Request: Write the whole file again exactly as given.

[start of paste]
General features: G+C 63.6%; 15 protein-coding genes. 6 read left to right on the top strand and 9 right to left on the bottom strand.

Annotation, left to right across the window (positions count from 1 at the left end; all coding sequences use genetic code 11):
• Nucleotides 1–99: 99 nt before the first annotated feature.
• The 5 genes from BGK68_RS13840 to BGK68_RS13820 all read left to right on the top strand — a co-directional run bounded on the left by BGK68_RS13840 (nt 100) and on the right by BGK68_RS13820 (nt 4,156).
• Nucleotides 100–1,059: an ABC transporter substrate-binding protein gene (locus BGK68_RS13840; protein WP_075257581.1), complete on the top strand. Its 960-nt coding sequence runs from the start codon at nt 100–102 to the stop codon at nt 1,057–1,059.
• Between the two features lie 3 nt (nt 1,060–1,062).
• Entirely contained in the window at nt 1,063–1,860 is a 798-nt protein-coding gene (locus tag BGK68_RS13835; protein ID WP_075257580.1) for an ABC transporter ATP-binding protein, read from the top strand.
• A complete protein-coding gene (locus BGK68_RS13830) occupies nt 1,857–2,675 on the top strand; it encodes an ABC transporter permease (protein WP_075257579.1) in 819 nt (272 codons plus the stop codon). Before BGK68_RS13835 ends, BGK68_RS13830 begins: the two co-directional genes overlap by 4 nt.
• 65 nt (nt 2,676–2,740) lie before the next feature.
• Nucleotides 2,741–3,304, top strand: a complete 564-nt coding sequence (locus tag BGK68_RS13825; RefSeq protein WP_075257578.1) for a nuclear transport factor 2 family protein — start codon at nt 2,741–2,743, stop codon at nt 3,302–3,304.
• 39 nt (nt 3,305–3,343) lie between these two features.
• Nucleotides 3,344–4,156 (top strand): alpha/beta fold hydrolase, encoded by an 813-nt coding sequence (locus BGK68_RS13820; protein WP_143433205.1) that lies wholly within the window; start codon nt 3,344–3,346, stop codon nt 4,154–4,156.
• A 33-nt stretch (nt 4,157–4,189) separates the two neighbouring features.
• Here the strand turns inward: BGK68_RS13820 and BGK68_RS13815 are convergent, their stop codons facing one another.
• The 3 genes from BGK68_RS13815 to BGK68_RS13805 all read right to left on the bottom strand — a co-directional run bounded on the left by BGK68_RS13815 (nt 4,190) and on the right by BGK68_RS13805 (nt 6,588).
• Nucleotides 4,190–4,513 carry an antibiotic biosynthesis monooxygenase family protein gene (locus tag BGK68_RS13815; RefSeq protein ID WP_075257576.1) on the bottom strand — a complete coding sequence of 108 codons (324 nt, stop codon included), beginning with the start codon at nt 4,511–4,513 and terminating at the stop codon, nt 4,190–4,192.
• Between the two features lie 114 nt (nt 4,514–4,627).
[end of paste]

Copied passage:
General features: G+C 63.6%; 15 protein-coding genes. 6 read left to right on the top strand and 9 right to left on the bottom strand.

Annotation, left to right across the window (positions count from 1 at the left end; all coding sequences use genetic code 11):
• Nucleotides 1–99: 99 nt before the first annotated feature.
• The 5 genes from BGK68_RS13840 to BGK68_RS13820 all read left to right on the top strand — a co-directional run bounded on the left by BGK68_RS13840 (nt 100) and on the right by BGK68_RS13820 (nt 4,156).
• Nucleotides 100–1,059: an ABC transporter substrate-binding protein gene (locus BGK68_RS13840; protein WP_075257581.1), complete on the top strand. Its 960-nt coding sequence runs from the start codon at nt 100–102 to the stop codon at nt 1,057–1,059.
• Between the two features lie 3 nt (nt 1,060–1,062).
• Entirely contained in the window at nt 1,063–1,860 is a 798-nt protein-coding gene (locus tag BGK68_RS13835; protein ID WP_075257580.1) for an ABC transporter ATP-binding protein, read from the top strand.
• A complete protein-coding gene (locus BGK68_RS13830) occupies nt 1,857–2,675 on the top strand; it encodes an ABC transporter permease (protein WP_075257579.1) in 819 nt (272 codons plus the stop codon). Before BGK68_RS13835 ends, BGK68_RS13830 begins: the two co-directional genes overlap by 4 nt.
• 65 nt (nt 2,676–2,740) lie before the next feature.
• Nucleotides 2,741–3,304, top strand: a complete 564-nt coding sequence (locus tag BGK68_RS13825; RefSeq protein WP_075257578.1) for a nuclear transport factor 2 family protein — start codon at nt 2,741–2,743, stop codon at nt 3,302–3,304.
• 39 nt (nt 3,305–3,343) lie between these two features.
• Nucleotides 3,344–4,156 (top strand): alpha/beta fold hydrolase, encoded by an 813-nt coding sequence (locus BGK68_RS13820; protein WP_143433205.1) that lies wholly within the window; start codon nt 3,344–3,346, stop codon nt 4,154–4,156.
• A 33-nt stretch (nt 4,157–4,189) separates the two neighbouring features.
• Here the strand turns inward: BGK68_RS13820 and BGK68_RS13815 are convergent, their stop codons facing one another.
• The 3 genes from BGK68_RS13815 to BGK68_RS13805 all read right to left on the bottom strand — a co-directional run bounded on the left by BGK68_RS13815 (nt 4,190) and on the right by BGK68_RS13805 (nt 6,588).
• Nucleotides 4,190–4,513 carry an antibiotic biosynthesis monooxygenase family protein gene (locus tag BGK68_RS13815; RefSeq protein ID WP_075257576.1) on the bottom strand — a complete coding sequence of 108 codons (324 nt, stop codon included), beginning with the start codon at nt 4,511–4,513 and terminating at the stop codon, nt 4,190–4,192.
• Between the two features lie 114 nt (nt 4,514–4,627).